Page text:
As mentioned earlier in this description, the absolute values of the received currents vary extensively, due to the presence of lowy frequency interference such as earth currents, and the natural zero wander" of the cable. These variations, however, may berendered harmless as regards the reproduction of the picture or message, if the relative values of the signals and their correspondence to the relative tonevalues of the pictures are maintained. The third amplifier stage of the receiving system is arranged t0 perform a regular correction designed to maintain this relative condition. This correction comprises the establishment of the zero current signalV (corresponding to the gray tone) at the transmitter yand at the receiver, at the beginning of the 31/3 second interval corresponding to each revolution of the drums of the transmitting and receiving apparatus. The signals at the recorder will then varyl through their normal range corresponding to the tone values of the original picture, irrespective of the momentary value of the slowly varying earth currents and other interference.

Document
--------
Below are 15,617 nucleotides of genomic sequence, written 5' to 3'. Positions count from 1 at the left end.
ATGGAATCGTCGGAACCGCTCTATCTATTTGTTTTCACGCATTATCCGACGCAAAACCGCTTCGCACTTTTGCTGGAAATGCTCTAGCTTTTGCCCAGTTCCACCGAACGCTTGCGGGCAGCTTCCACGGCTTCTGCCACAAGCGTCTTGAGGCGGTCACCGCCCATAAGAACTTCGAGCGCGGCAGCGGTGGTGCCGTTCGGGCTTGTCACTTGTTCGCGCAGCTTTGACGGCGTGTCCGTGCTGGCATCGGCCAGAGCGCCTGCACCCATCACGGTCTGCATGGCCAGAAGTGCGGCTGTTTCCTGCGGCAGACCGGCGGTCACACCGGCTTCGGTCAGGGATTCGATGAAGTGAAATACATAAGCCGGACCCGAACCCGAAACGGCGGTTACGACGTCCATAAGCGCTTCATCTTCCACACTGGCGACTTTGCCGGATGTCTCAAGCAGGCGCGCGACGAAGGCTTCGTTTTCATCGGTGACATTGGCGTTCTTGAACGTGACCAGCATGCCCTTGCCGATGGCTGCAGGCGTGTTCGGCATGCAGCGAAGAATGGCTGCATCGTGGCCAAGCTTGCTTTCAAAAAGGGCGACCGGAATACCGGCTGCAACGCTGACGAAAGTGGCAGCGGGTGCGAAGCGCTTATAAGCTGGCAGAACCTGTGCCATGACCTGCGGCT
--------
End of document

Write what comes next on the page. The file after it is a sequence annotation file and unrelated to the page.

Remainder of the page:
The process for resetting the amplifier output current to zero at the beginning of each revolution of the picture transmitting drum is as follows: It will be noted that the fourth electrodes or screen grids, of the tetrode tubes 18 and 19, are variably connected tol a source of positive battery Sl. 'Ihe screen grid potential for the tube I8A may be varied by controlling the grid poten- Y tial of the tube 8l. rIhis control of the tube 8| is accomplished as follows. A revolving commutator 82 containing a single conducting segment 83, of width corresponding approximately to the width or rperiod of overlap of the picture strip on the drums, is rotated in synchronism with the sending drum 3 of the picture transmitter.- At the beginning of each revolution a 60 cycle current flows through this conducting segment 83 to vibrate the armatures of the two relays 84 and 85 which are normally biased to their left-hand contacts. The right-hand contacts of these two relays are connected across the receiving amplier circuit, while the left-hand contacts connect to the input of tube 8I, across which is shunted a relatively large condenser 86, of say 3 mf. Connected to the tongues of the two relays 84 and 85 is a smaller condenser 81 of say .3 mf. and arranged to alternately receive a charge from the amplifier output circuit and then to deliver this charge to the 3 mf. condenser of the input circuit of tube 8l. The charge upon the 3 mf. condenser then influences the grid of tube 8l so as to'vary the potential of the screen grid circuit of tube 18, thus controlling the plate current of this tube. This accumulated charge will always be so poled as to cause the output current of the amplifier stage to return to zero through balancing of the plate currents of the tubes 18 and 19. The functioning of the circuit is as follows: Assume that at the incidence of a correction period (i. e. during the passage of the overlap of the edges of the picture strip on the drum when no signals are transmitted) and when the brush 88 engages the revolving contact at 83, the output of tube 19 is positive. Then through the operation of the relays 84 and 85, a positive voltage will be transmitted to the'grid of tube 8i to reduce the impedance of this tube and thereby lower its plate potential. As a consequence, the positive potential applied to the screen grid of tube 18 will be reduced and according to the well known characteristics of tetrode tubes the plate voltage of tube 18 will consequently increase or become more positive. The output potential of tube 18 will continue to increase until it is equal to or balances the output voltage of tube 19 and hence produces a zero output voltage for the ampliiier for the condition of zero or no input voltage from the cable signals. The variable connection for the screen grid of `tube 19 is for the purpose of initially adjusting the receiving system to Zero at the beginning of the tour of operation. In the particular case illustrated, tetrode type tubes are used and the correction voltage is applied to the screen grid. It is to be understood however that the correction could be applied to the other tube elements or to the associated circuits. Where other types of multi-grid tubes are used the correction voltage may be satisfactorily applied to any of these grids.